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German political party pushes to reallocate development funding to world's poorest countries

The market-liberal Free Democratic Party (FDP) has requested to increase Germany’s support to the so-called least-developed countries (LDCs) to 0.15% to 0.2% of the gross national income (GNI). In 2017, the Federal Government had spent 0.66% of its GNI for development assistance, of which only 0.1% went to LDCs.

According to the FDP, German development cooperation is currently focusing too much on the countries that are economically and politically relatively stable, where successes of development assistance are quickly measurable. The current government, a coaltion of the conservative CDU/CSU and Social Democrats, committed in its coalition treaty to increase its support to the poorest countries to 0.2% of the GNI by 2030, but the FDP believes this change should be reflected in the current federal budget. German civil society organizations support the request of the FDP.

Newspaper Article – Süddeutsche Zeitung (in German)

Germany

Germany lowers economic growth forecast

Federal Minister of Economics Peter Altmaier (CDU) is lowering Germany's growth forecast for the current year to 0.5%. In October, Altmaier had predicted growth of 1.8 % upon which tax estimates were based. The reduction in the forecast significantly impacts tax estimates, which are now expected to be at least €10 billion (US$ 11.3) lower per year. Federal Finance Minister Olaf Scholz (SPD) has already lowered the spending caps (“Eckwertebeschluss”) for the 2020 federal budget. In order to avoid a deficit, however, additional savings will be necessary, making an increase in the development and defense budgets--as demanded by the conservative membership of the current ruling coalition--unlikely.

Newspaper Article – General-Anzeiger Bonn (in German) 

Germany

German Federal State Bavaria opens an Africa office in Ethiopia

On April 15, 2019, the Prime Minster of the German Federal State Bavaria Markus Söder (CSU) traveled to Ethiopia to open the first Bavarian Africa Office in Addis Ababa, the capital. The office will be a focal point for the whole continent and serve not only as diplomatic representation for Bavaria, but as an economic lobbying office, and a space coordinate development activities. During his first trip to the country, Söder also visited a project in the outskirts of Addis Ababa, supported by the Technical University of Munich, whose aim is forest preservation and the protection of local biodiversity. It campaigns for stronger economic engagement of German and, in particular, Bavarian companies, with African nations like Ethiopia.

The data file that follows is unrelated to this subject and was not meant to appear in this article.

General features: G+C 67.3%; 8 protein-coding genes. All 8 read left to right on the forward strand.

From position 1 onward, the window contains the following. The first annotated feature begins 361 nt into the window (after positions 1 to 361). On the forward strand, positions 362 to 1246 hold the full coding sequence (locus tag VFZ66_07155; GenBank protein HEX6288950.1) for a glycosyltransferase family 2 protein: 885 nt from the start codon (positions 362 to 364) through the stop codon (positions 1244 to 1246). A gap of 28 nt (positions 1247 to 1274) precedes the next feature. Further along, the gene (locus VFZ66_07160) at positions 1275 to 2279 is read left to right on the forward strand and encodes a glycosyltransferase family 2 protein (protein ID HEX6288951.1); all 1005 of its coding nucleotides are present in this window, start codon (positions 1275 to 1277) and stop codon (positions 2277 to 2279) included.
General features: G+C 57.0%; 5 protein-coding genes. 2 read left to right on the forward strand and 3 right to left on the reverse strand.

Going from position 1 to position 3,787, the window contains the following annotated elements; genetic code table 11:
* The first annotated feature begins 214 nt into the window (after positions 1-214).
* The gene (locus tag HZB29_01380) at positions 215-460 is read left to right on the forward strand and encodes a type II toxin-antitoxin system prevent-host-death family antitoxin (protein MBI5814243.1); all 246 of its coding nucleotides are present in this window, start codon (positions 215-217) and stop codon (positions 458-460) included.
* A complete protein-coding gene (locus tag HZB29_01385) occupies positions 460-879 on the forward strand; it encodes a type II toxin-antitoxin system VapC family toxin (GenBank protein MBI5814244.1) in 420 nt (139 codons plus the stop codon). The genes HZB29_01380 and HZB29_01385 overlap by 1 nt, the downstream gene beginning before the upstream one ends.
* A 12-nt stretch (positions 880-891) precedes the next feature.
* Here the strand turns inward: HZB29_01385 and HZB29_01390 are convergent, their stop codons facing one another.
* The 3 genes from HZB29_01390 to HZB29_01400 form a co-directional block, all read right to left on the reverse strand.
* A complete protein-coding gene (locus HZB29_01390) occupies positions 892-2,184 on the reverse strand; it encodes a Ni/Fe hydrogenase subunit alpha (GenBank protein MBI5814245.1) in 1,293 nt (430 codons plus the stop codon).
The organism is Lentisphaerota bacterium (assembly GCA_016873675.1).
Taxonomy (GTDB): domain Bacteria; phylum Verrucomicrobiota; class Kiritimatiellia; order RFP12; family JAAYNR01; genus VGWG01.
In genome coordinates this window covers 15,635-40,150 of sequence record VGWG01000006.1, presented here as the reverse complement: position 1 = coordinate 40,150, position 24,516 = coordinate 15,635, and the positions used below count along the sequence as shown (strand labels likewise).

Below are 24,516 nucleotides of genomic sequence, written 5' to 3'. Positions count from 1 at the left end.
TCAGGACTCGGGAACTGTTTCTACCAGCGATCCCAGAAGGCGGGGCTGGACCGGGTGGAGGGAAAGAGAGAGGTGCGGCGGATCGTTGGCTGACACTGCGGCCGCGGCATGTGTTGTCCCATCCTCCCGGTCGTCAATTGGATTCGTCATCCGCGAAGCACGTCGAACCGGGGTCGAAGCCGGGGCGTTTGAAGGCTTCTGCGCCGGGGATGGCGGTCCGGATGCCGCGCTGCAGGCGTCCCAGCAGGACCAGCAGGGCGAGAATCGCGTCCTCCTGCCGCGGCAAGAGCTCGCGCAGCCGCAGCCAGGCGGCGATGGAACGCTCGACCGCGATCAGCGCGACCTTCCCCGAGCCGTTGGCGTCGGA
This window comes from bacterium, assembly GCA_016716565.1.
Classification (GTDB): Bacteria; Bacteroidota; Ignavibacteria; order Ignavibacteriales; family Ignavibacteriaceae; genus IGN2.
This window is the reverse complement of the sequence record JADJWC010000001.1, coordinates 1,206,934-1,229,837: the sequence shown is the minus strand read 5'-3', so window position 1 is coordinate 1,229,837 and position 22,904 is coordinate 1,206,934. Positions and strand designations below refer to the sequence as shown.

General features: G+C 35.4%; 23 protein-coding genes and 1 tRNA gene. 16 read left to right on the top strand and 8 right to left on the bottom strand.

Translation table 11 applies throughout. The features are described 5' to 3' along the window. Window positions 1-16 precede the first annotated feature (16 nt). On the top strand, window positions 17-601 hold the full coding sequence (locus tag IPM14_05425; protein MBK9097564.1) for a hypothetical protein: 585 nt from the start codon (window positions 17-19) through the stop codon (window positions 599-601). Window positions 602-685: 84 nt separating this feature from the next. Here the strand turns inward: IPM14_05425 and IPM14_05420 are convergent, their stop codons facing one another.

Newspaper Article – BR24

Germany

Total ODA of EU member states increases slightly

EU member state ODA increased slightly to $87 billion in 2018 compared to 2017, according to new data published by the Organisation for Economic Co-operation and Development (OECD). Cost for hosting refugees in donor countries decreased by $3.4 billion, including $2 billion from Germany and $700 million from Italy, as the impact of the refugee crisis continued to recede. Denmark, Luxembourg, Sweden and the United Kingdom remained the only EU countries to meet or exceed the internationally agreed ODA target of 0.7% of GNI. ODA rose in 17 EU donor countries, with Hungary showing the largest increase. Twelve countries saw a decline in aid spending, with the largest declines in Austria, Finland, Greece, Italy and Portugal. The EU and its Member States provide 57% of the world’s ODA.

News article - Euractive


 

OECD DAC preliminary data release shows ODA down by 2.7% in 2018

The Organisation for Economic Cooperation and Development's Development Assistance Committee (OECD DAC) has published preliminary data for 2018, showing that official development assistance (ODA) fell by 2.7% in 2018. The data release is the first to use the OECD's  new 'grant equivalent' methodology. Applied for the first time in 2018, the method aims to ‘provide a more realistic comparison of the effort involved in providing grants and loans and encourage the provision of grants and highly concessional loans, especially to low-income countries’.

Net ODA from DAC members reached US$153 billion in 2018. The largest donors in absolute amounts were 1) the US (US34.3 billion), Germany (US$25 billion), 3) the UK (US19.4 billion), 4) Japan (US$14.2 billion), and 5) France (US$12.2 billion). In relative terms, the largest donors were Sweden at 1.04% of its gross national income (GNI), Luxembourg (0.98%), Norway (0.94%), Denmark (0.72%) and the UK(0.7%).

For more detailed information on the performance of bilateral donors, see the OECD DAC's detailed summary here.